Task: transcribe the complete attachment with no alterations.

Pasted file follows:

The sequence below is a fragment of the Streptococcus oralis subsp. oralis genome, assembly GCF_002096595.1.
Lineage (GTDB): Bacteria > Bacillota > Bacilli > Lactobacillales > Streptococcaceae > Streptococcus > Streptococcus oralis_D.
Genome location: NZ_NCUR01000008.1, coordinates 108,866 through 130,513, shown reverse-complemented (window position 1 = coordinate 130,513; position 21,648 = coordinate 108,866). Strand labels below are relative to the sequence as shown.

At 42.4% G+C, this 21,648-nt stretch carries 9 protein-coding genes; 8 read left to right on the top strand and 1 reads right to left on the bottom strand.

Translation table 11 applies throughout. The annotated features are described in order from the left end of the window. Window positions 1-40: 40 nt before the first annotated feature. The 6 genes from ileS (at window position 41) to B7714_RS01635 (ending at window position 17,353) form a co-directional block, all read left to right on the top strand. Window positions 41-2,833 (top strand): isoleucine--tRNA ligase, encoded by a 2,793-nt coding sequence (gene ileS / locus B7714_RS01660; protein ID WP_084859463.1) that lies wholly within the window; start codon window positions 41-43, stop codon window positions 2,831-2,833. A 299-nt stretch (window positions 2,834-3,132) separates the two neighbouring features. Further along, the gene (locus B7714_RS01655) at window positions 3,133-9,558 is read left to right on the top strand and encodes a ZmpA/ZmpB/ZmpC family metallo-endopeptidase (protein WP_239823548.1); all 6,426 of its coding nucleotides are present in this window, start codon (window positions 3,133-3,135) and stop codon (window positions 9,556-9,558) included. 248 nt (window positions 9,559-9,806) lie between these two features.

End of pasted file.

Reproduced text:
The sequence below is a fragment of the Streptococcus oralis subsp. oralis genome, assembly GCF_002096595.1.
Lineage (GTDB): Bacteria > Bacillota > Bacilli > Lactobacillales > Streptococcaceae > Streptococcus > Streptococcus oralis_D.
Genome location: NZ_NCUR01000008.1, coordinates 108,866 through 130,513, shown reverse-complemented (window position 1 = coordinate 130,513; position 21,648 = coordinate 108,866). Strand labels below are relative to the sequence as shown.

At 42.4% G+C, this 21,648-nt stretch carries 9 protein-coding genes; 8 read left to right on the top strand and 1 reads right to left on the bottom strand.

Translation table 11 applies throughout. The annotated features are described in order from the left end of the window. Window positions 1-40: 40 nt before the first annotated feature. The 6 genes from ileS (at window position 41) to B7714_RS01635 (ending at window position 17,353) form a co-directional block, all read left to right on the top strand. Window positions 41-2,833 (top strand): isoleucine--tRNA ligase, encoded by a 2,793-nt coding sequence (gene ileS / locus B7714_RS01660; protein ID WP_084859463.1) that lies wholly within the window; start codon window positions 41-43, stop codon window positions 2,831-2,833. A 299-nt stretch (window positions 2,834-3,132) separates the two neighbouring features. Further along, the gene (locus B7714_RS01655) at window positions 3,133-9,558 is read left to right on the top strand and encodes a ZmpA/ZmpB/ZmpC family metallo-endopeptidase (protein WP_239823548.1); all 6,426 of its coding nucleotides are present in this window, start codon (window positions 3,133-3,135) and stop codon (window positions 9,556-9,558) included. 248 nt (window positions 9,559-9,806) lie between these two features.